On Tuesday, NEHGS announced the first fruits of an historic collaboration with the Archdiocese of Boston, one where – over a period of years – Archdiocesan records will be digitized and made available on the NEHGS website, AmericanAncestors.org. In the fullness of time, this collaboration will preserve and make accessible unique records to tell the stories of some 10 million people from the earliest days of the Catholic community in Massachusetts through the twentieth century. These records are key because they often include events not captured in civil registrations. Whether because of a home birth or a conscious decision not to report an event to a civil authority, these documents might include the only written record for a birth or a death. Their importance and value cannot be overstated.
There is an innate yearning amongst people to know from where we come. Whether one is reflecting solely on the past or trying to understand our forbears’ impact on the present and future, here at the New England Historic Genealogical Society we work to help our visitors discover and understand their heritage. At the very heart of what we do, and what we help others to do, is exploring the stories and the histories of people, their families, and their unique place in the human experience.
Over the history of this organization, we have engaged in many collaborations to make important record sets available and to ensure the preservation of those records for future generations of historians, genealogists, and the public. From our earliest days, when we saved 1790s tax and property lists from fire, the preservation of those records allowed us to better understand Massachusetts in the eighteenth century; beginning in the first years of the twentieth century, we worked with cities and towns across Massachusetts to transcribe and publish more than 2 million birth, marriage, and death records that were being lost to time and the elements – records that dated from the 1620s through the end of the nineteenth century. Most recently, we have collaborated with the Massachusetts Supreme Judicial Court archives to make accessible online, for the first time, the historic probate records of the Commonwealth.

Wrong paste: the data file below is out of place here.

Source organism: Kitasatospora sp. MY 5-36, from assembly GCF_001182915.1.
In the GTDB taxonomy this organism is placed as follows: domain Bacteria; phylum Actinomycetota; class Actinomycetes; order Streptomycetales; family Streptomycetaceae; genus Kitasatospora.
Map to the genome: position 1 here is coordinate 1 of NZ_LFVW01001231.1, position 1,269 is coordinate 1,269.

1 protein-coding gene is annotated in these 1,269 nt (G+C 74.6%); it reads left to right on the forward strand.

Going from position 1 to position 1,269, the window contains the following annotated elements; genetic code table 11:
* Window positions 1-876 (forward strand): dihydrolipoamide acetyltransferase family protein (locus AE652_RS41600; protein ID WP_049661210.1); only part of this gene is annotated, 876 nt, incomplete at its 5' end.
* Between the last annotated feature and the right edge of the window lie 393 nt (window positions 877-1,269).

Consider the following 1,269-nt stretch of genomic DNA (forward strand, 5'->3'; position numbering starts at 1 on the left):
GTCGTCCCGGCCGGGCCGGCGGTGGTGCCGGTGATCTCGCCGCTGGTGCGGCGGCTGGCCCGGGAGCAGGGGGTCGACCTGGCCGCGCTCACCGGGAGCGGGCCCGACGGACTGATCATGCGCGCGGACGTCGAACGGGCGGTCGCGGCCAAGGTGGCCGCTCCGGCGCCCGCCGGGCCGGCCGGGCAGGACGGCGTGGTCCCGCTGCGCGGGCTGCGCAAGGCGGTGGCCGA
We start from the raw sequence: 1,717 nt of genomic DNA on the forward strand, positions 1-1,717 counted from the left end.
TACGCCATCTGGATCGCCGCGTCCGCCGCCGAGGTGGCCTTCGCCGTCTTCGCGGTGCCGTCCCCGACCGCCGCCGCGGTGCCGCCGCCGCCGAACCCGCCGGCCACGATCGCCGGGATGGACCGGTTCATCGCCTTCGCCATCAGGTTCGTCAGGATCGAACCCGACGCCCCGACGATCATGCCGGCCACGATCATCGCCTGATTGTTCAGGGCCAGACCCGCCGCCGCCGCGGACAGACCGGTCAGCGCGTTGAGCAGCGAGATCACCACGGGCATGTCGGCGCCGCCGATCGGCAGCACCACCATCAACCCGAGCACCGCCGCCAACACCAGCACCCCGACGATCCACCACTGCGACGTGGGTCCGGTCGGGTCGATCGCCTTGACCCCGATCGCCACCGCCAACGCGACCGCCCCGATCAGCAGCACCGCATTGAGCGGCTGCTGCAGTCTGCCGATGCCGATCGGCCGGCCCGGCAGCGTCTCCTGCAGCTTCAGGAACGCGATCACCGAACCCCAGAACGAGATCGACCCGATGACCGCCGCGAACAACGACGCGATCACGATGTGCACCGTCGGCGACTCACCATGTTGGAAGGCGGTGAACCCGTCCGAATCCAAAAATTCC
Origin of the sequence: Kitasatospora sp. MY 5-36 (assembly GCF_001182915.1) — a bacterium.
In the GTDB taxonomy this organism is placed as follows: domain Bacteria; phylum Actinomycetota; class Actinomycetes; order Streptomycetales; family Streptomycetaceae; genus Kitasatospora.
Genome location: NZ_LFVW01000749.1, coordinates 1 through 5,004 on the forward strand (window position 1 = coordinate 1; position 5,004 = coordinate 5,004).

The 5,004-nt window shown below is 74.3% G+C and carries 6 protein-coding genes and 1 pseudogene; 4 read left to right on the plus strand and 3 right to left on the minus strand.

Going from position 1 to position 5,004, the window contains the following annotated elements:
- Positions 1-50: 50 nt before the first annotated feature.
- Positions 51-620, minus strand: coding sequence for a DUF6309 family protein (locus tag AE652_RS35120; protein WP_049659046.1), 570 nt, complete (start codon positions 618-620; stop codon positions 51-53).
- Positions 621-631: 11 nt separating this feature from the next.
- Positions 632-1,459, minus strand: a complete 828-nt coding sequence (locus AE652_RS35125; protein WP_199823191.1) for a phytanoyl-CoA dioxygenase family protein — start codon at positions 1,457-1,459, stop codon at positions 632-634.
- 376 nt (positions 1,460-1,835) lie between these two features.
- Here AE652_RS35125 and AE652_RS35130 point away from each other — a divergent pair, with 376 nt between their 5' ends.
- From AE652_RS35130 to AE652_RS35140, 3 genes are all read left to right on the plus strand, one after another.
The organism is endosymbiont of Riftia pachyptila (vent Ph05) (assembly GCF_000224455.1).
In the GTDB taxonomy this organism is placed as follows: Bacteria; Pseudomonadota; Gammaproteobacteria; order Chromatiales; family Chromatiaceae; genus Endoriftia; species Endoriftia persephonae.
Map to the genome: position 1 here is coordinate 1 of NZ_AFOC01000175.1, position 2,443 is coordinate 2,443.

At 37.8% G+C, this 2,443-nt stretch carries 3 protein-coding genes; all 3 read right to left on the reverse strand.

Over the history of this organization, we have engaged in many collaborations to make important record sets available…
We hold three aims within our institutional purpose, to educate, inspire, and connect people. Our historic collaboration with the Archdiocese of Boston is a fulfillment of those aims.
In addition to the records we are bringing online, which are the foundation for research, we also seek to educate and provide context for what the records contains. So through the efforts of a very talented staff including Thomas Lester, Archivist and Records Manager at the Archdiocese of Boston; Jean Maguire, Library Director here at NEHGS; Claire Vail, our Director of Digital Strategy; and our web team including Sam Sturgis, Molly Rogers, Kelsey Jarboe, Andy Hanson-Dvoracek, John Phlo, and Don Leclair, along with Abbey Schultz, we have created a companion website for this project – CatholicRecords.AmericanAncestors.org – which provides an interactive narrative history of the growth of the Catholic community in Massachusetts, and gives insight into key people and events in that history.